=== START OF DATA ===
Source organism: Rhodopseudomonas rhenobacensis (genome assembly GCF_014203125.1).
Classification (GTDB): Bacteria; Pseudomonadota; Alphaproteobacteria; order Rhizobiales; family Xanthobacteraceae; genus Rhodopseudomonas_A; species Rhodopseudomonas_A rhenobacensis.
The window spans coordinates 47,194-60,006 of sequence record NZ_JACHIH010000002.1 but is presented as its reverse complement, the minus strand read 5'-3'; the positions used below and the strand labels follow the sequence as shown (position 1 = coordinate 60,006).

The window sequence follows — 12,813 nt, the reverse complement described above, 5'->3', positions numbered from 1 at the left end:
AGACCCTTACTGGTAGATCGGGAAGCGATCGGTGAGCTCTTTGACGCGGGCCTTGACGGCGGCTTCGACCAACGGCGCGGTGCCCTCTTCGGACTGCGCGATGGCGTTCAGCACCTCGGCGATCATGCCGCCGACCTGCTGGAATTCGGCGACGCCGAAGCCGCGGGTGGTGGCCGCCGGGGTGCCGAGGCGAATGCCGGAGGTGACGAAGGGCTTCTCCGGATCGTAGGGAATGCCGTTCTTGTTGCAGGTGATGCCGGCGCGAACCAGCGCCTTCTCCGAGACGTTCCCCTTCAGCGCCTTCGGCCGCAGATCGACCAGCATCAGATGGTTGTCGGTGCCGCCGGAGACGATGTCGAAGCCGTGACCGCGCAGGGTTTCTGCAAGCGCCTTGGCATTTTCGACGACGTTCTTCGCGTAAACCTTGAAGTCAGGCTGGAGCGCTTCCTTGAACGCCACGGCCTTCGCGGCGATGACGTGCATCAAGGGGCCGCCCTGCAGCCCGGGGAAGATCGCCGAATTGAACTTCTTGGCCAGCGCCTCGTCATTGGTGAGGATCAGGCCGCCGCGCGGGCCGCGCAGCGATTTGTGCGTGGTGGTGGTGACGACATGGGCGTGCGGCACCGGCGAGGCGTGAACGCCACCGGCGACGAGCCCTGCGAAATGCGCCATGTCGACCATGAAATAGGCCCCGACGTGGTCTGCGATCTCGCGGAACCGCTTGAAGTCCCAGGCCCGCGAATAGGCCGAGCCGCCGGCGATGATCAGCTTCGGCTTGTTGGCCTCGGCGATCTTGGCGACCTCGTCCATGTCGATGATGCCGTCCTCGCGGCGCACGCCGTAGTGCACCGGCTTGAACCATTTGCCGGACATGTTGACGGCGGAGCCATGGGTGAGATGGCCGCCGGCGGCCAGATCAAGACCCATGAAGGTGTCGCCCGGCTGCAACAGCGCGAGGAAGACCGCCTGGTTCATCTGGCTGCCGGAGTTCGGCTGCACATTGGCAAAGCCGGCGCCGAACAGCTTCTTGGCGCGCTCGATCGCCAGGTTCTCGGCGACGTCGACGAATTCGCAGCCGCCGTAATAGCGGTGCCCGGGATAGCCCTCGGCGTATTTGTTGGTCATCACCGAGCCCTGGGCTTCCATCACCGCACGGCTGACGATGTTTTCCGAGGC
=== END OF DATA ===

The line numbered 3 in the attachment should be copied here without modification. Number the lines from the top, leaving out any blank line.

The window spans coordinates 47,194-60,006 of sequence record NZ_JACHIH010000002.1 but is presented as its reverse complement, the minus strand read 5'-3'; the positions used below and the strand labels follow the sequence as shown (position 1 = coordinate 60,006).